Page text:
After a high school career that saw him journey through four teams in four states, Johnnie Vassar is finally coming home.
Well, Northwestern is about 30 miles away from the south side of Chicago, but it’s close enough.
Vassar, who signed his letter of intent last week, is not the highest-touted member of the 2014 class. In fact, it is not very likely he will even start this upcoming season — or the next.
Those types of distinctions belong to 4-star recruit Vic Law and point guard Bryant McIntosh. Law was the class’ first signee and is considered by many the best recruit in school history, while McIntosh led his team to an Indiana state championship. It’s actually too easy to go with either of these players as top newcomers.
So why highlight a player who very well may get lost next season in a surplus of guards? His through-the-roof athleticism is impossible to ignore and will likely separate him from the rest of the pack.
Standing at just 6-feet, 160 pounds, Vassar doesn’t look like the type of player who can single-handedly take over a game. However, one look at this highlight tape should change anyone’s mind:
As seen in the video, Vassar is an explosive playmaker. His ability to control his dribble and make quick decisions on the way to the basket is something Northwestern basketball has never seen before. He is a much-needed presence for the Wildcats’ offense, which was excruciating to watch during parts of last season.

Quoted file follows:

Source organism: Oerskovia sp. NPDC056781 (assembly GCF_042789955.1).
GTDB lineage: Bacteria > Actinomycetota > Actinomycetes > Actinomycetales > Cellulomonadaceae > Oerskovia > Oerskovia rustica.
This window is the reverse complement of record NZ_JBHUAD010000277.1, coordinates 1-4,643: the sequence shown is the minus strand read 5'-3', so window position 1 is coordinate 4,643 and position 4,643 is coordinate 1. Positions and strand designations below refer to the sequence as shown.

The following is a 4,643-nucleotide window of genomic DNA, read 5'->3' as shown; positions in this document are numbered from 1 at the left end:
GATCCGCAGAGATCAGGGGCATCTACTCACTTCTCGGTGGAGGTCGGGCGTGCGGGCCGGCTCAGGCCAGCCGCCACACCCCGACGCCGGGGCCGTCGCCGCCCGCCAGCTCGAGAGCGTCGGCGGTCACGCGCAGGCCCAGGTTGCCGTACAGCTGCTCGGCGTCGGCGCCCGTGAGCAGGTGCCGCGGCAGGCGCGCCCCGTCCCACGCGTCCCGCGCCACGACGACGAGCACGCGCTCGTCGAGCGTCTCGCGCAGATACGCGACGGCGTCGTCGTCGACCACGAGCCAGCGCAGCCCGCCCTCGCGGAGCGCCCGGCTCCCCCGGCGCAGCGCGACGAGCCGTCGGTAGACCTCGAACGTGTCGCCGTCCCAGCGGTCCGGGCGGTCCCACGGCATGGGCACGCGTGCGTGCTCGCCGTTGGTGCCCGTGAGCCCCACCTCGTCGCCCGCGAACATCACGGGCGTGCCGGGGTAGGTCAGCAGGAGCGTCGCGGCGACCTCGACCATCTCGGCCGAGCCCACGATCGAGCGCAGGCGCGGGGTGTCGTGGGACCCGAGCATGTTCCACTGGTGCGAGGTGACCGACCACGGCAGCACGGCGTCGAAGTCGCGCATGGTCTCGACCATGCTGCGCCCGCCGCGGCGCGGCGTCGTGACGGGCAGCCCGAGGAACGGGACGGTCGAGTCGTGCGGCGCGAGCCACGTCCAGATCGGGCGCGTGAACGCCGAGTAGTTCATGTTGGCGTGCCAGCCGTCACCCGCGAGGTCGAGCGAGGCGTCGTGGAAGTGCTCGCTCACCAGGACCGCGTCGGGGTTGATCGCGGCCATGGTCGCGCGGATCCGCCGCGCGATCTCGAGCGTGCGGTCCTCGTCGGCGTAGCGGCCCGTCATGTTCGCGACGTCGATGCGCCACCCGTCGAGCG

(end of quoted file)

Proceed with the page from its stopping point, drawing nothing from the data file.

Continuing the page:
Though shooting is not the strongest part of his game right now, Vassar is not afraid to pull up and hit a jumper from deep. If he can hone his jump shot, McIntosh and he could form a dangerous tandem from beyond the arc when both are on the court at the same time.
Vassar’s style of play also seems to compliment Law’s. His driving ability should create some open looks for Law, who is dangerous even in heavy traffic.
The constant moves from school-to-school did very little, if anything at all, to distract Vassar on the court. In his lone year at Jserra Catholic in San Juan Capistrano, Calif., he averaged 19.7 points and 5.0 assists.
That type of production of the bench is something every single team could use, but it’s something the Wildcats desperately need. Northwestern was the worst scoring offense this past season.
Of course, college basketball is a different monster from high school basketball. Throw in the fact that Northwestern plays in the Big Ten and it seems almost unreasonable to predict that a backup freshman will makes waves in his first year.
However, Vassar has been known to turn some heads before. Here’s to predicting people will be turning their heads a whole lot more when he is throwing down alley-oops.